Have you collaborated with an artist in your field and/or in another art form? Was the experience worthwhile?
From 2014 to 2016, I worked on a series of collaborative artists’ book projects with the artist and writer, Lyall Harris. The projects began as exercises to motivate one another to explore a variety of avenues of expression. By the end, we had produced a series of 12 artists’ books (each in an edition of 2) dealing with topics as diverse as women’s identity, motherhood, loss, organ transplantation and the immigration crisis in Europe. For both of us, I believe, the experience was extremely fulfilling, challenging, revelatory and highly satisfying. For myself, I was pushed to explore new uses of language and media as well as to delve into topics outside my comfort zone. I feel the experience allowed me to grow greatly as an artist. Lyall and I have been so satisfied with the collaborative process that we have continued working together on newer works which have been exhibited in various venues in Italy and the US.
Committing to creative work, given the often-meagre financial rewards, can make it a struggle. What have you done to overcome this? What advice would you have for someone starting out?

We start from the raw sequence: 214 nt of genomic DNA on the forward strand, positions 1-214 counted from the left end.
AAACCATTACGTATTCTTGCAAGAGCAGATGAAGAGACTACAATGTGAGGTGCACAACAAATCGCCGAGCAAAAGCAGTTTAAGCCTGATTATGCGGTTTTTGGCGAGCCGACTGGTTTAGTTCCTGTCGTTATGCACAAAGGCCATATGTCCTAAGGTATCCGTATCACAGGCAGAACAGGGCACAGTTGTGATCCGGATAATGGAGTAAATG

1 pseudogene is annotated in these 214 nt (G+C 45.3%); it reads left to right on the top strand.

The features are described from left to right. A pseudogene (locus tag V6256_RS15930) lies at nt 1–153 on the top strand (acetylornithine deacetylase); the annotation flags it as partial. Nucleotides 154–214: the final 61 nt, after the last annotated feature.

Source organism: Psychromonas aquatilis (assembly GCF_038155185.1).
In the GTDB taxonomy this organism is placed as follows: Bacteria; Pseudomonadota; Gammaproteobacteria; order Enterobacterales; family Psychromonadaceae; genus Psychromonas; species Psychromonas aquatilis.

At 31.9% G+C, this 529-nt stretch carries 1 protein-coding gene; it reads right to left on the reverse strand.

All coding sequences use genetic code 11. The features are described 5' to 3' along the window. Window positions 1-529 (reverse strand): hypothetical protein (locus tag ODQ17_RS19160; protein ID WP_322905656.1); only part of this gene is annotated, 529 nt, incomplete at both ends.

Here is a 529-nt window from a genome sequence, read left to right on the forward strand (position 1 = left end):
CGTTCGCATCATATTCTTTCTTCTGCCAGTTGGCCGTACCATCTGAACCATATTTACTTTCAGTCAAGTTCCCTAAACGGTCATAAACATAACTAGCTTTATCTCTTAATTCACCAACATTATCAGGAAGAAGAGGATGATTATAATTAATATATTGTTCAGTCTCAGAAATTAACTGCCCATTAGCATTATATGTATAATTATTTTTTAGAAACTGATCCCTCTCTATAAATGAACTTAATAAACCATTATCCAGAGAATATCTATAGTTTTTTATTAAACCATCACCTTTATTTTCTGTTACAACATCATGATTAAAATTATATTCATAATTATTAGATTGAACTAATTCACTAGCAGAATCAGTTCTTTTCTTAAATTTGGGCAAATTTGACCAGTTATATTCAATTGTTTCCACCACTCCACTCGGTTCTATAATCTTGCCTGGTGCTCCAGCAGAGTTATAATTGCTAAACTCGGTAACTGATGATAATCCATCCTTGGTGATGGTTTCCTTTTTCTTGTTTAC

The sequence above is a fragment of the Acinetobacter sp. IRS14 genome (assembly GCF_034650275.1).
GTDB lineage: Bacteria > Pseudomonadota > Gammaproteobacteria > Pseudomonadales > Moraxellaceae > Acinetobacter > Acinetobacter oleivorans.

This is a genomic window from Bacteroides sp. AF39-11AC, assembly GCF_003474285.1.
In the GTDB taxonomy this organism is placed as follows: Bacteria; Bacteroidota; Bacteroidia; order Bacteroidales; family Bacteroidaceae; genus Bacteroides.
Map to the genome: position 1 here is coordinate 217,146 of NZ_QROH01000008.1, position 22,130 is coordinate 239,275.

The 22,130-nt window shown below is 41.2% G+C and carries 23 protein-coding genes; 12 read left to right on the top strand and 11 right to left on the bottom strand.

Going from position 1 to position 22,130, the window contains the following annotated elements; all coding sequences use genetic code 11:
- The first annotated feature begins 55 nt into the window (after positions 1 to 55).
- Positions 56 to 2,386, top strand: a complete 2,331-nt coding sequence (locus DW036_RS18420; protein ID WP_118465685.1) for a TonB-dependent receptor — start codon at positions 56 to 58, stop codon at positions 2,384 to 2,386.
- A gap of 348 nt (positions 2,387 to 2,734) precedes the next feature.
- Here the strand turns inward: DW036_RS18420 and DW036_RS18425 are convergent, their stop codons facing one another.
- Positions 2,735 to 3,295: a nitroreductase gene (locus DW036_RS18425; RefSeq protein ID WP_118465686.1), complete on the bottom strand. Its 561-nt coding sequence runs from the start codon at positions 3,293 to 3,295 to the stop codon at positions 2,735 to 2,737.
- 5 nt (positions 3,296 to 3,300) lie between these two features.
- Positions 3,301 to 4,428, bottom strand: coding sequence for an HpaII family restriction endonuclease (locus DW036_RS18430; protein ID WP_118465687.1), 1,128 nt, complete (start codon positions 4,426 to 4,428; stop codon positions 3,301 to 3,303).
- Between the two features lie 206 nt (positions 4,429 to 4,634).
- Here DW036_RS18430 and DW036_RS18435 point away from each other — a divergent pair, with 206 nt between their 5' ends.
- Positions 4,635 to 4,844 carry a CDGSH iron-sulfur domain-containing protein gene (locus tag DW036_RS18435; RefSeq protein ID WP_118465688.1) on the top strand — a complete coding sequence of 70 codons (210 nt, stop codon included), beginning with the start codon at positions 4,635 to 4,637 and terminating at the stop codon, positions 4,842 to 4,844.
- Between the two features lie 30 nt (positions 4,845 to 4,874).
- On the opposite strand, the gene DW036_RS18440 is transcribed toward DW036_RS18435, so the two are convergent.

Like many other artists, I too have a “day job” to help with financial needs. I am a professor with several American university programs in Florence. I began teaching after my daughter was born thinking that teaching a class once or twice a week would be manageable. Little did I expect that I would truly enjoy teaching and the exchange of ideas and viewpoints with my students. My advice to my students who are just starting out in their artistic endeavors is to work on their art as much as feasibly possible and, if they need to get a “day job,” to try to find something that enriches them creatively and not just monetarily. A job in the arts is the obvious choice, but any work undertaken with a sense of curiosity and engagement can add to your creative reserve.
What is the best thing about being a person who uses her/his creative skills? How does it enrich your life and help you in other areas?
I guess that best thing about working creatively is that one quickly learns that there is always more than one way to look at things. In a painting or an artist’s book or a sculpture, there is never the ONE correct solution to how it should look or be resolved. The same can be said for many of life’s problems.
How do you view the role of the arts in society: the role of the artist? Do you have a “responsibility” as an artist?
That is a loaded question, especially in the current times we live in. In my opinion, the role of the arts/artist in society is to question. To focus a light on an issue, a moment, a situation or an object, which causes the viewer to pause, if only for a second, and to consider. I am not an artist with answers, I do not feel that is my responsibility or my gift, I am an artist with many, many questions.
First published 07.05.18